Is the holy symbol that a cleric or paladin can use as a spellcasting focus a discrete object? Does it stop being a discrete object when the player decides to bear it on a shield by inlaying it?

For context, a player wishes to enchant their holy symbol (borne on their shield) with a Continual Flame spell. As such, the shield would not be entirely aflame, but the holy symbol would, forming a fiery shape of their god's iconography.

Helpful References

Holy Symbol. [...] symbol carefully engraved or inlaid as an emblem on a shield [...] the caster must hold it in hand, wear it visibly, or bear it on a shield.

Player's Handbook Ch. 5 (italic emphasis mine)

For the purpose of these rules, an object is a discrete, inanimate item like a window, door, sword, book, table, chair, or stone, not a building or a vehicle that is composed of many other objects.

Dungeon Master's Guide Ch. 8

A flame, equivalent in brightness to a torch, springs forth from an object that you touch.

Continual Flame


1 Answer 1


An engraving or inlay is not a discrete object, one borne on the shield may be, at DM's discretion

There are a lot of ambiguities in the definition of an object, but an engraving for example cannot be a discrete object for sure: it is not something, it is empty space cut into something.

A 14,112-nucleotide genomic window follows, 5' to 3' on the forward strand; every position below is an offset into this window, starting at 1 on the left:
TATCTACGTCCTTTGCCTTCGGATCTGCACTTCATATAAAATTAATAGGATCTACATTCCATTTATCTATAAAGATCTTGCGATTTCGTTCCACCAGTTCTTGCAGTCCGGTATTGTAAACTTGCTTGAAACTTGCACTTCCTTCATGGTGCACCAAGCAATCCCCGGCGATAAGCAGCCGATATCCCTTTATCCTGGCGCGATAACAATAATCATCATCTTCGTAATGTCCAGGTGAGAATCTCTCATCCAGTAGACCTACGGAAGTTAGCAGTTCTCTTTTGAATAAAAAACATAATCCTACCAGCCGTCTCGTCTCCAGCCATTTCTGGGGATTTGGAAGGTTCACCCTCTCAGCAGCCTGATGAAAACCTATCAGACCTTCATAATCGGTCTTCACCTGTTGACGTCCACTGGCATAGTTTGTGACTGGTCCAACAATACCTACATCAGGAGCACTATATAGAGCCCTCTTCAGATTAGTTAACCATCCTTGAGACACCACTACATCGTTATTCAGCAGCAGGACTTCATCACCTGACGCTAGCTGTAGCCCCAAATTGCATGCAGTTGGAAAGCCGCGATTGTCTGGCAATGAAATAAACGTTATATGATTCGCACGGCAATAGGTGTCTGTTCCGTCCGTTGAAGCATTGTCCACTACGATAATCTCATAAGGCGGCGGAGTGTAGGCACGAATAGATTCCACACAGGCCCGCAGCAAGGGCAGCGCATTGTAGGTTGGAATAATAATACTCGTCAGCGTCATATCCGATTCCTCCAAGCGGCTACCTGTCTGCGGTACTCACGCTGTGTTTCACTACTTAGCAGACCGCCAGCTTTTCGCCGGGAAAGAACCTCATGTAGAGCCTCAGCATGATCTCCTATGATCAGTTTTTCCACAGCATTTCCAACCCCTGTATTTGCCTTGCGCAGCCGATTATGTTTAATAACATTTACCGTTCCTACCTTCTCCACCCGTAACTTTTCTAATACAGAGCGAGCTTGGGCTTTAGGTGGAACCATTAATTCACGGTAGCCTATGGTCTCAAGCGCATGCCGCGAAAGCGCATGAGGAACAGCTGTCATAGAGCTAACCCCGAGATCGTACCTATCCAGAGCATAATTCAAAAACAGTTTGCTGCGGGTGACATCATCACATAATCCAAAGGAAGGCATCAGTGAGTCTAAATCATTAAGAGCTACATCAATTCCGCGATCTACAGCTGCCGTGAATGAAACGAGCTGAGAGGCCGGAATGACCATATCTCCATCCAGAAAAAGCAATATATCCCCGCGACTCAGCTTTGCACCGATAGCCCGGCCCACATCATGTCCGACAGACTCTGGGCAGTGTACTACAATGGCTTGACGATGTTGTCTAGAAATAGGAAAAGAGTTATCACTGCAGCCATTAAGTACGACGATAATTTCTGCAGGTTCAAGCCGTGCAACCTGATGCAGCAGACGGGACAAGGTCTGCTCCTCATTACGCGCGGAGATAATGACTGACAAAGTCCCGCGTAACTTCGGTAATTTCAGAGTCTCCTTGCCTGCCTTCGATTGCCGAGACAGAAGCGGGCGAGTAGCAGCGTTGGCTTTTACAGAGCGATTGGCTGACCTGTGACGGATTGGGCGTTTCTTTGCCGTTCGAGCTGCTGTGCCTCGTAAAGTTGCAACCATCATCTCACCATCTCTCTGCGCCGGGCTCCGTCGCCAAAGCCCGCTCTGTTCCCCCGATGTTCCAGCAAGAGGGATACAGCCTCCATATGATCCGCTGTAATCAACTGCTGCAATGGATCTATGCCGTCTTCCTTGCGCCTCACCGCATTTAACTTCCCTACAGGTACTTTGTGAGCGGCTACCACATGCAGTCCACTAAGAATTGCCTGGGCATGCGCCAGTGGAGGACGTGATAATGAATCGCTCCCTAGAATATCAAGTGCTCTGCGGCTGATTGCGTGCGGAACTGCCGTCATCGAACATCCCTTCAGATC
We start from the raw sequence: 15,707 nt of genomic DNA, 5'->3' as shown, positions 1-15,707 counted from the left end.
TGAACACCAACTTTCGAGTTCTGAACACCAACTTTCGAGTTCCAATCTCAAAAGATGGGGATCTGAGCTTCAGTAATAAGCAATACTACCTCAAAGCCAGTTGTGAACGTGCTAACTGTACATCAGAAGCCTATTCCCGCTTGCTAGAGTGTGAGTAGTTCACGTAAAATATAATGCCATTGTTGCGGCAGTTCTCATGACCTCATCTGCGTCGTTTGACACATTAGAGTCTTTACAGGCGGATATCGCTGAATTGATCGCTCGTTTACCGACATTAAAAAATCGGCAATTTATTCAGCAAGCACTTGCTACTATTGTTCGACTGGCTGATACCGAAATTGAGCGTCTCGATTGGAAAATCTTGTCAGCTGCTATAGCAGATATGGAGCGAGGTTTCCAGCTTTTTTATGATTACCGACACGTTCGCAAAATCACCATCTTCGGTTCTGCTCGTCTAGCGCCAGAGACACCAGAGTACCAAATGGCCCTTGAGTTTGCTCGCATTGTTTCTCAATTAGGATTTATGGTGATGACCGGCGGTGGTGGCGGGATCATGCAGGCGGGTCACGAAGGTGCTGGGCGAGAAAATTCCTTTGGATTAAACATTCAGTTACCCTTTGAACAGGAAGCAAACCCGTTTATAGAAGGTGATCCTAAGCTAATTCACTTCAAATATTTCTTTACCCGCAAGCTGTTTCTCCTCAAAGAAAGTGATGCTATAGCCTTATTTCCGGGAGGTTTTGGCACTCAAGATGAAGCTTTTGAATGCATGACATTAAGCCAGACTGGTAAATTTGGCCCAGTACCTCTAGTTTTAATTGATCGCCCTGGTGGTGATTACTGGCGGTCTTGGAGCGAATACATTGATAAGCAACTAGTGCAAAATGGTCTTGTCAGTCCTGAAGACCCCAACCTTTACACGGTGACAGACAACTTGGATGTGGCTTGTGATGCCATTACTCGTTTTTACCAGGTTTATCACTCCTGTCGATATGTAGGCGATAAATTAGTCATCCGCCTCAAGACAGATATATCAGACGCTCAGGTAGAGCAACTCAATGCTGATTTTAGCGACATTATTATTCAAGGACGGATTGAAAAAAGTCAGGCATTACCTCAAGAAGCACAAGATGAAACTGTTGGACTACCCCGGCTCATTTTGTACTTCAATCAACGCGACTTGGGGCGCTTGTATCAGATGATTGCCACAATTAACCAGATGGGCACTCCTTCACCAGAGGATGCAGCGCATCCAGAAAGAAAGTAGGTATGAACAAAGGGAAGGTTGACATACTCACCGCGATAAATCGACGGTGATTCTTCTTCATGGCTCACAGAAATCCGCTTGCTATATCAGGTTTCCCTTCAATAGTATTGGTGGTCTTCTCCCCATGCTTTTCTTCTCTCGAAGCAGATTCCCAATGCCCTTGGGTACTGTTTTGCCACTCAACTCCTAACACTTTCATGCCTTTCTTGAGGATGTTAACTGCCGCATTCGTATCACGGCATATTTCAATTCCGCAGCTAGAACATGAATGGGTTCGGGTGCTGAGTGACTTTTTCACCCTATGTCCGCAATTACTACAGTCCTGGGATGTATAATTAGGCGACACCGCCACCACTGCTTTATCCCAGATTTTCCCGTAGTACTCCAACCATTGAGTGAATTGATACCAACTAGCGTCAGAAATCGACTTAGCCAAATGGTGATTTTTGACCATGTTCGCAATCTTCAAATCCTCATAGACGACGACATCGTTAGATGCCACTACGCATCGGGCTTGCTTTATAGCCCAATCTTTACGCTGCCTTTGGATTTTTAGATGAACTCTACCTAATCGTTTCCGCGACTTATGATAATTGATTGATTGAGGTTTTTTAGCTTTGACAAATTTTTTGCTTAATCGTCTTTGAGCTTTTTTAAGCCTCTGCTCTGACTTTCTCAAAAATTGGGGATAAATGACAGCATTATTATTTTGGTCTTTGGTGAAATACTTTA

Likewise, a holy symbol inlaid or painted onto a shield is not a thing separate from the shield. It’s part of the shield.

For a symbol affixed to and borne there might be a bit of ambiguity for the DM to resolve, for example if that was done in a way to allow you to remove the holy symbol, the DM could decide to treat it as a separate object.

As a fixed unmoving part of the shield, probably not, but it also would not hurt if you think about the cool effect with continual flame, and it also would not change much for opponents that try to target the holy symbol to remove or destroy it, as they could target the shield, too.

  • \$\begingroup\$ An inlay must have been made of mass, for said mass to have been inlaid. Thus it would necessarily have been one or more objects before being inlaid. Does your answer suppose that it ceases to be a discrete object upon being inlaid? \$\endgroup\$
    – Kerrick
    Nov 2, 2023 at 5:22
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    \$\begingroup\$ @Kerrik I’d treat an inlay similar to being painted on. Paint also has mass. Not anything with mass is an object, only discrete things. Discrete again is a bit ambiguous, so it ultimately is up to DM, but given the examples I think that an inlay is a bad fit. \$\endgroup\$ Nov 2, 2023 at 5:30
  • \$\begingroup\$ I think this is probably right, but I would still 100% allow casting continual flame on it, that's pretty cool, and not likely to cause any harm in terms of mechanics, precedent or narrative. \$\endgroup\$
    – SeriousBri
    Nov 2, 2023 at 8:43
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    \$\begingroup\$ RAW this seems to be correct. RAI too, you probably wouldn't want parts of your shield targeted by enemy spells that couldn't target the entire shield, like Heat Metal on the boss of a wooden shield. However in OPs case I'd go with the rule of cool, and what could be cooler than a flaming holy symbol on a heater shield \$\endgroup\$
    – biziclop
    Nov 2, 2023 at 11:00

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